If you dislike white chocolate then maybe try using candy melts instead. They are usually just vanilla flavoured and you will save a lot of mess and time with colouring too as they are available in a whole range of colours. Haven’t used them myself as I love white chocolate lol, but a lot of people I’ve spoken to on the subject say they find them easier to mix and work with than ‘real’ chocolate. Suggest you buy a bag and taste them first to make sure you like them.
Amy – The modeling chocolate will taste exactly like the type of chocolate used. You can always add flavoring to it if you want to alter the taste. For this design, you could certainly use either fondant or modeling chocolate. I have see this very design done successfully both ways. Andy also makes a good point above. Here is where you can find all my best tips about modeling chocolate.
Hi I’m feeling really Sad because this is the second e-mail a send and nobody help me .
My request is about my username and password I lost completely tonight I et the new password but said doesn’t work . I LOVE your program and for more the 6 months I have be sick and until now I can star to go back for my NORMALRutina. please Please Help me I forget to tell you about oI already paid the Buttercream class . it is really bad to have problems with my memori., and to make worse English is my SL and I’m apologize for my Grammar.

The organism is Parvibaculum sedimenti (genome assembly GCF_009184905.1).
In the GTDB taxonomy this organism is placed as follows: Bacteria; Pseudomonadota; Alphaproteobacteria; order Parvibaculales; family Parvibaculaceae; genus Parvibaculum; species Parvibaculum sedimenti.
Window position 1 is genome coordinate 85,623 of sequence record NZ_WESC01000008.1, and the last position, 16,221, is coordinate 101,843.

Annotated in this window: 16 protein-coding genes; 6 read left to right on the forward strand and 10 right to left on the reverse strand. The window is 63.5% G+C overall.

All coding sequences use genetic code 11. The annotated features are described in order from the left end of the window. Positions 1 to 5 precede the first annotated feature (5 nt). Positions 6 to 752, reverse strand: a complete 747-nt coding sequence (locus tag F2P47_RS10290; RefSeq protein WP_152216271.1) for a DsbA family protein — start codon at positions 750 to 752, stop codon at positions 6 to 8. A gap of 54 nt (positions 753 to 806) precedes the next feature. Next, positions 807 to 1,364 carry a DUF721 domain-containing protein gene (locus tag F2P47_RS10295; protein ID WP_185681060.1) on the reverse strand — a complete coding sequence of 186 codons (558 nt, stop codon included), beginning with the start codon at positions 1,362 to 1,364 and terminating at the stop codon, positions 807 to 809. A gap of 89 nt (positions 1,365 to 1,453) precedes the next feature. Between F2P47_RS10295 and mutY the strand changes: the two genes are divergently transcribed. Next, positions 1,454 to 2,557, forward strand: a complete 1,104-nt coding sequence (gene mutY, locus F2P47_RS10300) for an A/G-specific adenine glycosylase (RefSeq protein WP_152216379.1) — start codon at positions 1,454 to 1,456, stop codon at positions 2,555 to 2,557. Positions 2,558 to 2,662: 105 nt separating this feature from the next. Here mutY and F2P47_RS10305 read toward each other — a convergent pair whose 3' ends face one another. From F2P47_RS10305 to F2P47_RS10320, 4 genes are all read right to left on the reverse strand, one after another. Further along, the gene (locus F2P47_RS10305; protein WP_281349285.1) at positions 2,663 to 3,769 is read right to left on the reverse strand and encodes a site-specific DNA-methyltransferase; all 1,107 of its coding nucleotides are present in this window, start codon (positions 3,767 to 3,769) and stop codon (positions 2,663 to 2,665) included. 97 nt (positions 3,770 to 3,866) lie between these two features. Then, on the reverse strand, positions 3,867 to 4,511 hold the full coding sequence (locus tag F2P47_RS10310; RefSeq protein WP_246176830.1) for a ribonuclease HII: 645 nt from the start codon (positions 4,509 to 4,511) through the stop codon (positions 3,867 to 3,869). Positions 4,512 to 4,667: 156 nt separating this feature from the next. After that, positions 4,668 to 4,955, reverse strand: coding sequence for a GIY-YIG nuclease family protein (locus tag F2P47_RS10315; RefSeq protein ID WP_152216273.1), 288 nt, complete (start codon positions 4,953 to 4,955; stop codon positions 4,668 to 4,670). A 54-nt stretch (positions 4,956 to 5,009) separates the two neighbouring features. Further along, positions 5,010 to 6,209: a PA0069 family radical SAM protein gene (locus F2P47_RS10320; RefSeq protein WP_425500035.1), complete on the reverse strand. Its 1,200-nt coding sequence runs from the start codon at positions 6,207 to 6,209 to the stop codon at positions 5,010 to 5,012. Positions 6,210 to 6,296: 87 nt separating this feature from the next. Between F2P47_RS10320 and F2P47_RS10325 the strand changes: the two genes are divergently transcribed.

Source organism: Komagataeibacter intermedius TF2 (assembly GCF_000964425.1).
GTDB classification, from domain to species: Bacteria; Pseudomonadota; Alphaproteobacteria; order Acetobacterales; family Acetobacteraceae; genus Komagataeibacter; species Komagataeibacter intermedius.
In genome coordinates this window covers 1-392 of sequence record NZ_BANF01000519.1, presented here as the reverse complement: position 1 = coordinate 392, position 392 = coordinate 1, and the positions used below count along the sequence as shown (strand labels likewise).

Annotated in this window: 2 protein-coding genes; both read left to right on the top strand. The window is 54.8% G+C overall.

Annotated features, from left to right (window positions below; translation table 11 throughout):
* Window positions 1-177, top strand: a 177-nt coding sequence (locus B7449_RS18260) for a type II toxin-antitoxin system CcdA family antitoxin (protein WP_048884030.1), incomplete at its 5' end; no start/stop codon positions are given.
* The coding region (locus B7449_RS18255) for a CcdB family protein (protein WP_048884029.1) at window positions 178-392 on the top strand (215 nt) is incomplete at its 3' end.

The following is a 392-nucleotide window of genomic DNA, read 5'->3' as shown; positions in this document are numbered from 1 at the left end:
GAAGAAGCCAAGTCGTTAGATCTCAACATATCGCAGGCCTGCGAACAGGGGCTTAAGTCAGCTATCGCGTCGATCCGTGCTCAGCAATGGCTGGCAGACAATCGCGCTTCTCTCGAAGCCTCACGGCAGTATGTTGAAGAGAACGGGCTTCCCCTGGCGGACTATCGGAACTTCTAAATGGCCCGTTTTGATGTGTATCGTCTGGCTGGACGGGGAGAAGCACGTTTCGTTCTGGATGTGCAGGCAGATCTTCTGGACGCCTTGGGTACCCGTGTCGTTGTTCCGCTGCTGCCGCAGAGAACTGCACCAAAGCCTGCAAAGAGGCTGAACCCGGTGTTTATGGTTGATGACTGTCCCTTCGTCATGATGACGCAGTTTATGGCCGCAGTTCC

Thank you for everything you can do it . Mariadelpilar Anderson
I did indeed respond to you via email back in March of 2015 regarding this issue. I will forward the email to you once again.
I bought your e book on gingerbread house and used your recipe last year (I love it!!) but have a question… can you use blackstrap molasses? I just made a batch of gingerbread and just realized my bottle of molasses says blackstrap on it. Last year I just used regular molasses.
I am not sure of the answer to this question. It looks like you can indeed substitute it. Blackstrap is known to impart a more bitter flavor so it may alter the taste of the cookie. I suppose if you’ve already made the dough, you might as well use it and see how it goes. Please come back and let us know how it went for you in case someone else has the same question. Accidents like this are how the answers get discovered.
Hi! I was trying to get your 5 disclaimer pages by the email link, but i have no success and nothing has come through, even in my spam filter. Would it be possible to have them emailed to me? No rush- im just starting out, getting a website done and stuff like that.
I just sent them to you via email. Check your inbox! If you don’t see them there, check your junk box.
I saw on your website cupcakes with elephant heads on them… what tips did you use and how were they made..thank you
Instructions here: Baby elephant cupcake tutorial
I saw a wooden cake spinner in one of your decorating videos. Where can I buy one?
Here: Wood lazy susan on Amazon
Thank you! Do you have the 18 or 14 inch?
My model is 15″ inches.